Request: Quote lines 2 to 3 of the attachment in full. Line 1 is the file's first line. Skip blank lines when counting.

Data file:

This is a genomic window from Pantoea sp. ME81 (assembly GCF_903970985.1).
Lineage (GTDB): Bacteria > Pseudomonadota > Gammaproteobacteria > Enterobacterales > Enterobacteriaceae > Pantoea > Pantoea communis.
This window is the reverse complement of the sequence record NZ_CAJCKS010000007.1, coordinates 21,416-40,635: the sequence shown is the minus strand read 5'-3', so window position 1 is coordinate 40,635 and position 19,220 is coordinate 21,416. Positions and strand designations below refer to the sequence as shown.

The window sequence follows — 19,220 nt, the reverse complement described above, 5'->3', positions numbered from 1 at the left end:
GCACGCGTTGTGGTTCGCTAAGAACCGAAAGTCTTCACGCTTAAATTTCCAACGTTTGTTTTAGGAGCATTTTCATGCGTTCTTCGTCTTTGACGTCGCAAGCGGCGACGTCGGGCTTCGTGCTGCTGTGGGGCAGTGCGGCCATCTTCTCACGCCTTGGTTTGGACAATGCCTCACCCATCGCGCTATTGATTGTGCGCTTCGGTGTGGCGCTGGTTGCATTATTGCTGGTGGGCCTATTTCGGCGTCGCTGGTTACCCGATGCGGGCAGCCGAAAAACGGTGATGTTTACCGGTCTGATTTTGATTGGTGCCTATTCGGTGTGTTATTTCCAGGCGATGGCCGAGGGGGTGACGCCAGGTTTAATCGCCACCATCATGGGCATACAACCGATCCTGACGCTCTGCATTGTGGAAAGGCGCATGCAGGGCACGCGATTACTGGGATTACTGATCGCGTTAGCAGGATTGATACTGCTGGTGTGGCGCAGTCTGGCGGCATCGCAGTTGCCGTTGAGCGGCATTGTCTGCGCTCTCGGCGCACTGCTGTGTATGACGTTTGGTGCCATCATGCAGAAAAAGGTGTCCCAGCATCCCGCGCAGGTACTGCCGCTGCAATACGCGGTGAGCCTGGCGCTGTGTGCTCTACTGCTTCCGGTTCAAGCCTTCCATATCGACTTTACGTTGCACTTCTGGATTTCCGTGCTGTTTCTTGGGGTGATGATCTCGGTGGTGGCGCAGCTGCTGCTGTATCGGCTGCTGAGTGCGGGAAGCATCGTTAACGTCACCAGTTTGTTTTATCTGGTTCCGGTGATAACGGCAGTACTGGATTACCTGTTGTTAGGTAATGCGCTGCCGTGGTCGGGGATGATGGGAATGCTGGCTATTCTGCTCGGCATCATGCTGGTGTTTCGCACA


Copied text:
Lineage (GTDB): Bacteria > Pseudomonadota > Gammaproteobacteria > Enterobacterales > Enterobacteriaceae > Pantoea > Pantoea communis.
This window is the reverse complement of the sequence record NZ_CAJCKS010000007.1, coordinates 21,416-40,635: the sequence shown is the minus strand read 5'-3', so window position 1 is coordinate 40,635 and position 19,220 is coordinate 21,416. Positions and strand designations below refer to the sequence as shown.